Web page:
The Santa Maria Valley’s earliest settlers not only battled the elements in hopes of surviving, but wild animals were depleting their stock and causing much fear among the earliest and Spanish settlers.
Even though roping grizzlies was a sport, it was dangerous and not recommended for the novice. Since a wounded grizzly fears nothing, the vaquero’s life often depended on his own expertise as well as the speed of his horse.
Later, when Americans began to settle in the area, bull and bear fights became sporting events that proved to be both horrifying and fascinating to the newcomers.
After capturing a grizzly, the vaquero hauled it into camp and set it up for a fight with a vicious horse-goring and snorting bull.
The resulting gory spectacle delighted the spectators who had come to make money from the battle of the beasts.
The bear, which had two of its paws tied, crouched as low as it could, sometimes even digging a hole beneath it so that it might bring the bull down to a position vulnerable to its teeth and claws.
In the meantime, the bull tried to get the bear up on its hind legs so that it could spear the bear with its horns. The flight continued until one or both of the beasts were dead.
Later, when the new financial capital in San Francisco opened, the money brokers adopted “bear” and “bull” investment language: The “bear” speculator would hold off buying until prices fell to his supposed advantage.
On the other hand, the “bull" speculator would purchase stock, confident that its price would continue to rise and increase in value.
Those terms eventually found their way back to the American Stock Exchange in New York.
However, grizzlies were dangerous animals and were much to be feared.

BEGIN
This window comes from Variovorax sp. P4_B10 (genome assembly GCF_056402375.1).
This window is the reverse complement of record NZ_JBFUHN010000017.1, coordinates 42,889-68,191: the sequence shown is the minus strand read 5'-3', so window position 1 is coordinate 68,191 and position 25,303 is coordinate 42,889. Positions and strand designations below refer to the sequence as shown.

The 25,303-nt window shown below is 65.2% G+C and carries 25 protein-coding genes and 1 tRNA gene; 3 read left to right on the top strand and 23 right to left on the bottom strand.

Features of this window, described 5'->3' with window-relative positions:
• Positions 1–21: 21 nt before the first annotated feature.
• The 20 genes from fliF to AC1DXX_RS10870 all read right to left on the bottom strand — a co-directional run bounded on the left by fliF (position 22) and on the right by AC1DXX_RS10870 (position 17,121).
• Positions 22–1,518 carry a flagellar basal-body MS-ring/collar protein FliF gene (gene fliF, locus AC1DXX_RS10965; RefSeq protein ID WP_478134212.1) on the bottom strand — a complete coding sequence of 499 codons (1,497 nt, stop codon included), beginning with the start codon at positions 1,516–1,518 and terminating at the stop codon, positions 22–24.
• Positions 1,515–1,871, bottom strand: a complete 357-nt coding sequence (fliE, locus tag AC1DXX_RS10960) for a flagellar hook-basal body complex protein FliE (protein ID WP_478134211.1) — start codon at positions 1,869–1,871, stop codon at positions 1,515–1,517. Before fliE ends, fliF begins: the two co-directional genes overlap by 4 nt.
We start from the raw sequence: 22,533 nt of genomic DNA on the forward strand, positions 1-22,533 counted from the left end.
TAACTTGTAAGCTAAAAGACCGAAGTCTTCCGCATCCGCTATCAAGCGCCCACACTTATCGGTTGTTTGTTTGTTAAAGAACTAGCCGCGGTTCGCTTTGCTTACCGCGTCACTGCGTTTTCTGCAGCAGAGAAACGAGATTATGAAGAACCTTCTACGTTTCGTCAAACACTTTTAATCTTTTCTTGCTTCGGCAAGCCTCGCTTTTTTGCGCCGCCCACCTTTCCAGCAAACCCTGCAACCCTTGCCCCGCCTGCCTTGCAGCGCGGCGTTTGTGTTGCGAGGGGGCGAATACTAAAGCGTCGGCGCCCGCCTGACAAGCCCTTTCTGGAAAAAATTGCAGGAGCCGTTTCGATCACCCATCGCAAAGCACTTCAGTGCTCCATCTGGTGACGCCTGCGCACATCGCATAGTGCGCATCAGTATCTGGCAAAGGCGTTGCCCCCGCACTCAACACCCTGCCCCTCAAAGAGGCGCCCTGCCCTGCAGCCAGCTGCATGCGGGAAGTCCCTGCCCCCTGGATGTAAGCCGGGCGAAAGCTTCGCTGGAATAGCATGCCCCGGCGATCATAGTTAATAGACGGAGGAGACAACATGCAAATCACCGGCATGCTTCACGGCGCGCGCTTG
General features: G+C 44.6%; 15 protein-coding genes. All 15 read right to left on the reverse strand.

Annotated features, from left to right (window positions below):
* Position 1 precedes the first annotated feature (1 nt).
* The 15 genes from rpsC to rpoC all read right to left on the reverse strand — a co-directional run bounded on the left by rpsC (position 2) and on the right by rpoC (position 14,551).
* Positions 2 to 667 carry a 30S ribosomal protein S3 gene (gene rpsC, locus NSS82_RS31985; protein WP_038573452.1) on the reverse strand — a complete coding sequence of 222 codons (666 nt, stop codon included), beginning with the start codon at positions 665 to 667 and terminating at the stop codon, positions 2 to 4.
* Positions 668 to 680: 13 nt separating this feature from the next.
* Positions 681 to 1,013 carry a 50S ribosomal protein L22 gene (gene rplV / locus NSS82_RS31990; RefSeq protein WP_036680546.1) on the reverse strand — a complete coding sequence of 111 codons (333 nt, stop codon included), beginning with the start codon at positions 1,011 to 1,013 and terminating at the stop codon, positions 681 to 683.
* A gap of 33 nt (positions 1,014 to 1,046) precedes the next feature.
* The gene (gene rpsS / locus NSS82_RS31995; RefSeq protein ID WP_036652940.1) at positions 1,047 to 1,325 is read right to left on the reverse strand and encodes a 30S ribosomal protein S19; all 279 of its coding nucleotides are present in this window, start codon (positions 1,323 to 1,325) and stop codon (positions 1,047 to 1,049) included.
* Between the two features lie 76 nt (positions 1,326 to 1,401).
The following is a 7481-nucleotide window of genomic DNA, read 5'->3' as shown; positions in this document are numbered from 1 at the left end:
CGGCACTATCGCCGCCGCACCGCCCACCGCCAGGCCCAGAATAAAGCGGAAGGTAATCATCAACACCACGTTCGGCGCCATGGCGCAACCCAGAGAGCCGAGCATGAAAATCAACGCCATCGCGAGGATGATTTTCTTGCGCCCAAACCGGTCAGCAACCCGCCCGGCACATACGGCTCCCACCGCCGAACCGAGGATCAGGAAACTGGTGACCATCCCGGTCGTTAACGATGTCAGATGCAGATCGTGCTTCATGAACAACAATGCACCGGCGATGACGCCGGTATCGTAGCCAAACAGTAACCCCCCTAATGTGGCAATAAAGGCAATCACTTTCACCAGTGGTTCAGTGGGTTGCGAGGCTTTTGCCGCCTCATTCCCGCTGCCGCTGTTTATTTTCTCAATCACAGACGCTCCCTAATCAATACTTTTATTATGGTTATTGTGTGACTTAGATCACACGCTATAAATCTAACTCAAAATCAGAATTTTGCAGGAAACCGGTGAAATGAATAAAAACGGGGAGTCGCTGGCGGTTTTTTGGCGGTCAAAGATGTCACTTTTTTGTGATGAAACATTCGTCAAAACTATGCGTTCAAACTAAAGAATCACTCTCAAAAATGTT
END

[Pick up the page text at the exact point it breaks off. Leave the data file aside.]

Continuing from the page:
Winston Wickenden once told me that his great-grandfather, Benjamin Foxen, had a bear chained to a tree in front of his house.
When the stage came through, the passengers were fascinated. They wanted to know why and how the bear happened to be chained to the tree, who chained it and who not only released it, but also how. These were questions that Wickenden could not answer.
A grizzly bear that was killing both calves and cows on his ranch once infuriated Francis Z. Branch to the point that he decided drastic remedies were necessary.
One day, after finding another dead cow, Branch decided to tackle this problem head on, and get rid of this grizzly for good.
Since bears were notorious for returning to the sight of a kill for one last meal, Branch had a hole dug near the dead cow.
After filling the hole with brush and covering it with heavy timbers, he and a friend lowered themselves down into this pit and waited with their rifles, ready to shoot when the bothersome cattle-killer returned.
After crouching in the pit for some hours, the men caught site of an immense bear and her cub approaching the dead cow.
Carefully poking their guns through the concealed cover of the pit, the hunters fired shots, but instead of hitting the mother bear, they killed the cub.
The pitiful cries of the dying cub so enraged the mother that she furiously circled her dead cub, looking up into the tree and tearing great chunks of bark and wood from it with her long claws and teeth, trying to destroy whatever it was that had killed her cub.
The two frightened men who were huddled in the pit didn’t dare make a noise. They spent the entire night and half of the next day crouched in their narrow quarters praying that the bear would not find them.
When the bear finally went away, the men made a dash for home.
Years later, when Branch was reminiscing, he said, “Right then and there was when I decided to always hunt bears above ground. It’s safer.”
Because of the hunting and killing, bull and bear fights, and women leaving poison-laced animal fat outside for the bears to eat, around the 1870s, grizzlies became a rarity on the Central Coast. Still, though, occasional reports of people sighting bears appear in the news.